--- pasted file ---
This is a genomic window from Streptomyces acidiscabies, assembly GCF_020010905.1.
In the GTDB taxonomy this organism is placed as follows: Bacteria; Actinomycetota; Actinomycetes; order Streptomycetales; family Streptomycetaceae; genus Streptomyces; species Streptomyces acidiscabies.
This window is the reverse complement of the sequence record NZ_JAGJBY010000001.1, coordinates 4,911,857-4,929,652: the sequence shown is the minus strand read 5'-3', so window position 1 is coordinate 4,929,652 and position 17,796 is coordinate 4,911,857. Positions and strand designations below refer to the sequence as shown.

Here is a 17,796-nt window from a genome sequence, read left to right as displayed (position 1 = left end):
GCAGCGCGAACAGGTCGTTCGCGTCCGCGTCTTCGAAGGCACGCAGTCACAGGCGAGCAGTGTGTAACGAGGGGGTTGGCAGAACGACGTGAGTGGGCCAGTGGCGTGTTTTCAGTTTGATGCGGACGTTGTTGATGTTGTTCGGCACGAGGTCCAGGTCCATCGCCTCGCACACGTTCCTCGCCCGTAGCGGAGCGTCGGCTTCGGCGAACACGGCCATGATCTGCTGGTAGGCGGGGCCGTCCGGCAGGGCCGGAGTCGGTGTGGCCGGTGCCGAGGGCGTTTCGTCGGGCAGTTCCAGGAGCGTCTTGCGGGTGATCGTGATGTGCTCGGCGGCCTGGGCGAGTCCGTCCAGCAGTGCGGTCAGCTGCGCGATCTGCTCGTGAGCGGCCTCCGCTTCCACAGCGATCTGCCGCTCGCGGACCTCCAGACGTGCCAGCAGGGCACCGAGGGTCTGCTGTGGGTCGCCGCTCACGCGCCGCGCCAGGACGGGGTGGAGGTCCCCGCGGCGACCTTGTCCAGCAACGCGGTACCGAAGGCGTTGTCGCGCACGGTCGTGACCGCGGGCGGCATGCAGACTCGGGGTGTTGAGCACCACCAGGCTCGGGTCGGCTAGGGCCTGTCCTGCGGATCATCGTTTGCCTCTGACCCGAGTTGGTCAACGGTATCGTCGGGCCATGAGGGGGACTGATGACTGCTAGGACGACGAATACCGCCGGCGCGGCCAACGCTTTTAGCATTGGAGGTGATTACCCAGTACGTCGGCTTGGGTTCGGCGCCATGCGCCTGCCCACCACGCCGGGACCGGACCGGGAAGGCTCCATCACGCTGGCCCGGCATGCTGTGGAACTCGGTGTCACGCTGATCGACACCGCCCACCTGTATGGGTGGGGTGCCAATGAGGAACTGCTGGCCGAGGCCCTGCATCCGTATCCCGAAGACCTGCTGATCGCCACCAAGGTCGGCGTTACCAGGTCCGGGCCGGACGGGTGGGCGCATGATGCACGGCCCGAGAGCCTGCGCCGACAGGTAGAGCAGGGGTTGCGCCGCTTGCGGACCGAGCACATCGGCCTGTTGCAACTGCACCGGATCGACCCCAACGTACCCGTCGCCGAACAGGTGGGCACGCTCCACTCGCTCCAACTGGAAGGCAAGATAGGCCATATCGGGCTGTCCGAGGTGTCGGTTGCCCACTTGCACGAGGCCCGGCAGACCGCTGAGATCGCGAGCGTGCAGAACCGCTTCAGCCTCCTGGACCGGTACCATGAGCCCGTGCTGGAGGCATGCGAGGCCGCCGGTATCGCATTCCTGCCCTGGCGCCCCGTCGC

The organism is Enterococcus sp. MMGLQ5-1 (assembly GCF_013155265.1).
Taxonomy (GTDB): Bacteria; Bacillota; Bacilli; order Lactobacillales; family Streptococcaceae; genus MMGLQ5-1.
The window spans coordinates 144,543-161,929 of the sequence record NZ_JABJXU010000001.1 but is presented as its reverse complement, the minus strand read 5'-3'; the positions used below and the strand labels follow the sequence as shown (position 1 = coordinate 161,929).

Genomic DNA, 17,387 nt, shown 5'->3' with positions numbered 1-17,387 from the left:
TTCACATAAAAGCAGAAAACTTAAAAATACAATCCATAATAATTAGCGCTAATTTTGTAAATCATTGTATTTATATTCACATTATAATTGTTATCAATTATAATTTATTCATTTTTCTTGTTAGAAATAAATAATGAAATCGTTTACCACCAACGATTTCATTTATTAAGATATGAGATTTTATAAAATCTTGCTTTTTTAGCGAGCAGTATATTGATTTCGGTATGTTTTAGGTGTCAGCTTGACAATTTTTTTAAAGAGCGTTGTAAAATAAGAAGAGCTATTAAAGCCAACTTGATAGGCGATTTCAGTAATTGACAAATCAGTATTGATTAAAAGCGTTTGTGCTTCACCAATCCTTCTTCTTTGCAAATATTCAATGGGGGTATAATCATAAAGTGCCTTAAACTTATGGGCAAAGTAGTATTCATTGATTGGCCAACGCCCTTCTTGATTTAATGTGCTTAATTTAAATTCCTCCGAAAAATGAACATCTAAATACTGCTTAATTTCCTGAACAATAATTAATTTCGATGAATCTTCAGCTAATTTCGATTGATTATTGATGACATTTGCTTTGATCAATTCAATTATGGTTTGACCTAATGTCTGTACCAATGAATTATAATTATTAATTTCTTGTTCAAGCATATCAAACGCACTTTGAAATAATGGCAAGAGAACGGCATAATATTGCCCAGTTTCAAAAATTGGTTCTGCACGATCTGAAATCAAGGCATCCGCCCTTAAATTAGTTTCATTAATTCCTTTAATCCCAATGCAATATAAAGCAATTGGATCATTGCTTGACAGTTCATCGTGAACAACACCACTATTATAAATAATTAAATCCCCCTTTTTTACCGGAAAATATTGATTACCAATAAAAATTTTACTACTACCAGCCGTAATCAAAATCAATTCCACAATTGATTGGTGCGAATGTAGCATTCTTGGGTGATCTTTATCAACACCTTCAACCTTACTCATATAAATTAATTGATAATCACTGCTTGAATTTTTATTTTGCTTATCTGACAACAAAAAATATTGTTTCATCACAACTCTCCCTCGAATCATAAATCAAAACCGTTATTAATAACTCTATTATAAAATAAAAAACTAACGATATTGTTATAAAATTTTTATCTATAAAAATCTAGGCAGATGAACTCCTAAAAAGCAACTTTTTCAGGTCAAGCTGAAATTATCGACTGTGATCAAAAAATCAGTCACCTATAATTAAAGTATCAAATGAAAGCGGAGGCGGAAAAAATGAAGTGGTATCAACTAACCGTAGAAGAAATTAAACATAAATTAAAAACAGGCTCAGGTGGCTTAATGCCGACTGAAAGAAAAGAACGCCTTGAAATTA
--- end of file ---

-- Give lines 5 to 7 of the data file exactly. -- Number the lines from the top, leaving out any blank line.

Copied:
GCAGCGCGAACAGGTCGTTCGCGTCCGCGTCTTCGAAGGCACGCAGTCACAGGCGAGCAGTGTGTAACGAGGGGGTTGGCAGAACGACGTGAGTGGGCCAGTGGCGTGTTTTCAGTTTGATGCGGACGTTGTTGATGTTGTTCGGCACGAGGTCCAGGTCCATCGCCTCGCACACGTTCCTCGCCCGTAGCGGAGCGTCGGCTTCGGCGAACACGGCCATGATCTGCTGGTAGGCGGGGCCGTCCGGCAGGGCCGGAGTCGGTGTGGCCGGTGCCGAGGGCGTTTCGTCGGGCAGTTCCAGGAGCGTCTTGCGGGTGATCGTGATGTGCTCGGCGGCCTGGGCGAGTCCGTCCAGCAGTGCGGTCAGCTGCGCGATCTGCTCGTGAGCGGCCTCCGCTTCCACAGCGATCTGCCGCTCGCGGACCTCCAGACGTGCCAGCAGGGCACCGAGGGTCTGCTGTGGGTCGCCGCTCACGCGCCGCGCCAGGACGGGGTGGAGGTCCCCGCGGCGACCTTGTCCAGCAACGCGGTACCGAAGGCGTTGTCGCGCACGGTCGTGACCGCGGGCGGCATGCAGACTCGGGGTGTTGAGCACCACCAGGCTCGGGTCGGCTAGGGCCTGTCCTGCGGATCATCGTTTGCCTCTGACCCGAGTTGGTCAACGGTATCGTCGGGCCATGAGGGGGACTGATGACTGCTAGGACGACGAATACCGCCGGCGCGGCCAACGCTTTTAGCATTGGAGGTGATTACCCAGTACGTCGGCTTGGGTTCGGCGCCATGCGCCTGCCCACCACGCCGGGACCGGACCGGGAAGGCTCCATCACGCTGGCCCGGCATGCTGTGGAACTCGGTGTCACGCTGATCGACACCGCCCACCTGTATGGGTGGGGTGCCAATGAGGAACTGCTGGCCGAGGCCCTGCATCCGTATCCCGAAGACCTGCTGATCGCCACCAAGGTCGGCGTTACCAGGTCCGGGCCGGACGGGTGGGCGCATGATGCACGGCCCGAGAGCCTGCGCCGACAGGTAGAGCAGGGGTTGCGCCGCTTGCGGACCGAGCACATCGGCCTGTTGCAACTGCACCGGATCGACCCCAACGTACCCGTCGCCGAACAGGTGGGCACGCTCCACTCGCTCCAACTGGAAGGCAAGATAGGCCATATCGGGCTGTCCGAGGTGTCGGTTGCCCACTTGCACGAGGCCCGGCAGACCGCTGAGATCGCGAGCGTGCAGAACCGCTTCAGCCTCCTGGACCGGTACCATGAGCCCGTGCTGGAGGCATGCGAGGCCGCCGGTATCGCATTCCTGCCCTGGCGCCCCGTCGC

The organism is Enterococcus sp. MMGLQ5-1 (assembly GCF_013155265.1).
Taxonomy (GTDB): Bacteria; Bacillota; Bacilli; order Lactobacillales; family Streptococcaceae; genus MMGLQ5-1.